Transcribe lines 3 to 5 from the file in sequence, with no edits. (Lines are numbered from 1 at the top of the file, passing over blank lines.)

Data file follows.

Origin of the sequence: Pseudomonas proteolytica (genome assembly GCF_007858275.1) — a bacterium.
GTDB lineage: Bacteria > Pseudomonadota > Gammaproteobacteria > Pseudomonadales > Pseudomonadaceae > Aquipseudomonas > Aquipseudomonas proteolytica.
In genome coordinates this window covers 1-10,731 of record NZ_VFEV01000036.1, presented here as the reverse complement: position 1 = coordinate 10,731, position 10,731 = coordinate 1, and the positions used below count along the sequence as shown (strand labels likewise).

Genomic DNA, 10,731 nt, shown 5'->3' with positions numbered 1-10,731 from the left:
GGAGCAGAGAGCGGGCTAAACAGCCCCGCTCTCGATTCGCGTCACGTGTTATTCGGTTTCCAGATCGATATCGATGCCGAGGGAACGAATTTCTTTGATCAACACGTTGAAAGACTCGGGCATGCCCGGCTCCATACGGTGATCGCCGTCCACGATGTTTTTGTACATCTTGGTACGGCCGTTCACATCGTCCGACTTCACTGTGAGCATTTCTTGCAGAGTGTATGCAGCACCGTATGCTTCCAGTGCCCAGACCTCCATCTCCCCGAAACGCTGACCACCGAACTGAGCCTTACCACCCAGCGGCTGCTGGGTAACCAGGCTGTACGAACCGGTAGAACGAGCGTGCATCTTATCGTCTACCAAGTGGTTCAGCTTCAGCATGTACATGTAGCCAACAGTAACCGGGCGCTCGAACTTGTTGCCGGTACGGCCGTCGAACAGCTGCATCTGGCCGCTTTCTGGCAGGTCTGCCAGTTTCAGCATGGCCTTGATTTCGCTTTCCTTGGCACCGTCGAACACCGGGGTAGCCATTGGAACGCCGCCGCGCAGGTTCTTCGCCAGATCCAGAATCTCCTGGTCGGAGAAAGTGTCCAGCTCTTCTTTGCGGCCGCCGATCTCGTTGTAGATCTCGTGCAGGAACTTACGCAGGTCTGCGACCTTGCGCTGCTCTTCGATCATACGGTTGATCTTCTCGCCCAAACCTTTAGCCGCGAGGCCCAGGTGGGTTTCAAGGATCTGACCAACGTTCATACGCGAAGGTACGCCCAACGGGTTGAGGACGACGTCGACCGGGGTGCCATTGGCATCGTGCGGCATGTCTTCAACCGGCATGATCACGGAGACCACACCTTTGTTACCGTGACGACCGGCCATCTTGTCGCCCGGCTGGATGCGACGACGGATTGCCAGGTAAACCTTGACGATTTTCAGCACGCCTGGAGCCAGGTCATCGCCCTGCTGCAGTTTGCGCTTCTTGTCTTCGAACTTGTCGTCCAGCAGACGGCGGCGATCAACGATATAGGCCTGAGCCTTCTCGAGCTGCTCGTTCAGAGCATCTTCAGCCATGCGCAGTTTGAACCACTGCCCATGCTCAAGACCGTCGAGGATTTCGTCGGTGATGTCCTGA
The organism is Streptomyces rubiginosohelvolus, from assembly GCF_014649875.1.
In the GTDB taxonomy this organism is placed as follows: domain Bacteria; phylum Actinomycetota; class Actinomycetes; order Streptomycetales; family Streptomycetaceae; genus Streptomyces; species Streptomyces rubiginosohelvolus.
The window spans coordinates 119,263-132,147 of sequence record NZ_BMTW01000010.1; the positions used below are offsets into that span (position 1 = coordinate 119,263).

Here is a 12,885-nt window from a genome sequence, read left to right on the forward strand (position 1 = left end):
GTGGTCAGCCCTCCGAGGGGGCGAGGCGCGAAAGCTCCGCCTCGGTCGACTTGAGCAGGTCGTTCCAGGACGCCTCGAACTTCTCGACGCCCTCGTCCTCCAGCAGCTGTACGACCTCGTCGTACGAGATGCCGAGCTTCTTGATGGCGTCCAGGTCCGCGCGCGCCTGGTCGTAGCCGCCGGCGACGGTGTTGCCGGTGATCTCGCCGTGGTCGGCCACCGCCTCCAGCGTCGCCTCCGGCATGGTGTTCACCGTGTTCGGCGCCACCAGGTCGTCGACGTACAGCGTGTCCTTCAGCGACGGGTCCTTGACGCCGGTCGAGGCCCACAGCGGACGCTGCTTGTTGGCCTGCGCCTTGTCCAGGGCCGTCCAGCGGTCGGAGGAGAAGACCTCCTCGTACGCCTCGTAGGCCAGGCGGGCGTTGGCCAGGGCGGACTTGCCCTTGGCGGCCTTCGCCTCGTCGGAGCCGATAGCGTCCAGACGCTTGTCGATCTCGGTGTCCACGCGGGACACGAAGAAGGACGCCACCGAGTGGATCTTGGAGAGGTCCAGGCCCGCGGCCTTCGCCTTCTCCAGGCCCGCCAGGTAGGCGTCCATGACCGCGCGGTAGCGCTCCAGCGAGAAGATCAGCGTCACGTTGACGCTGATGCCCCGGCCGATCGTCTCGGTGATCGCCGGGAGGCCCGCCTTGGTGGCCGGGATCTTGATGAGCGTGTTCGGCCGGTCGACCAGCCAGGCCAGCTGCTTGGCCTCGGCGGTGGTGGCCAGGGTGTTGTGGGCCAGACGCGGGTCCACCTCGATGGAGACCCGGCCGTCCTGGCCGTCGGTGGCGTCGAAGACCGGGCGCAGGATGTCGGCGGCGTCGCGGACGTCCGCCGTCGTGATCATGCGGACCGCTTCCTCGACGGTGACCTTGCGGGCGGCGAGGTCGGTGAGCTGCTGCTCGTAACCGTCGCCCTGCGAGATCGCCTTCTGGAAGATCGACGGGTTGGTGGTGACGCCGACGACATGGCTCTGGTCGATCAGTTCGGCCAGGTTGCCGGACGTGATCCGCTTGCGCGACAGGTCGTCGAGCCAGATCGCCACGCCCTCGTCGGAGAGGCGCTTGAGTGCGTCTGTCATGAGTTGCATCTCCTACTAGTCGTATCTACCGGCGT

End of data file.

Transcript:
In genome coordinates this window covers 1-10,731 of record NZ_VFEV01000036.1, presented here as the reverse complement: position 1 = coordinate 10,731, position 10,731 = coordinate 1, and the positions used below count along the sequence as shown (strand labels likewise).

Genomic DNA, 10,731 nt, shown 5'->3' with positions numbered 1-10,731 from the left:
GGAGCAGAGAGCGGGCTAAACAGCCCCGCTCTCGATTCGCGTCACGTGTTATTCGGTTTCCAGATCGATATCGATGCCGAGGGAACGAATTTCTTTGATCAACACGTTGAAAGACTCGGGCATGCCCGGCTCCATACGGTGATCGCCGTCCACGATGTTTTTGTACATCTTGGTACGGCCGTTCACATCGTCCGACTTCACTGTGAGCATTTCTTGCAGAGTGTATGCAGCACCGTATGCTTCCAGTGCCCAGACCTCCATCTCCCCGAAACGCTGACCACCGAACTGAGCCTTACCACCCAGCGGCTGCTGGGTAACCAGGCTGTACGAACCGGTAGAACGAGCGTGCATCTTATCGTCTACCAAGTGGTTCAGCTTCAGCATGTACATGTAGCCAACAGTAACCGGGCGCTCGAACTTGTTGCCGGTACGGCCGTCGAACAGCTGCATCTGGCCGCTTTCTGGCAGGTCTGCCAGTTTCAGCATGGCCTTGATTTCGCTTTCCTTGGCACCGTCGAACACCGGGGTAGCCATTGGAACGCCGCCGCGCAGGTTCTTCGCCAGATCCAGAATCTCCTGGTCGGAGAAAGTGTCCAGCTCTTCTTTGCGGCCGCCGATCTCGTTGTAGATCTCGTGCAGGAACTTACGCAGGTCTGCGACCTTGCGCTGCTCTTCGATCATACGGTTGATCTTCTCGCCCAAACCTTTAGCCGCGAGGCCCAGGTGGGTTTCAAGGATCTGACCAACGTTCATACGCGAAGGTACGCCCAACGGGTTGAGGACGACGTCGACCGGGGTGCCATTGGCATCGTGCGGCATGTCTTCAACCGGCATGATCACGGAGACCACACCTTTGTTACCGTGACGACCGGCCATCTTGTCGCCCGGCTGGATGCGACGACGGATTGCCAGGTAAACCTTGACGATTTTCAGCACGCCTGGAGCCAGGTCATCGCCCTGCTGCAGTTTGCGCTTCTTGTCTTCGAACTTGTCGTCCAGCAGACGGCGGCGATCAACGATATAGGCCTGAGCCTTCTCGAGCTGCTCGTTCAGAGCATCTTCAGCCATGCGCAGTTTGAACCACTGCCCATGCTCAAGACCGTCGAGGATTTCGTCGGTGATGTCCTGA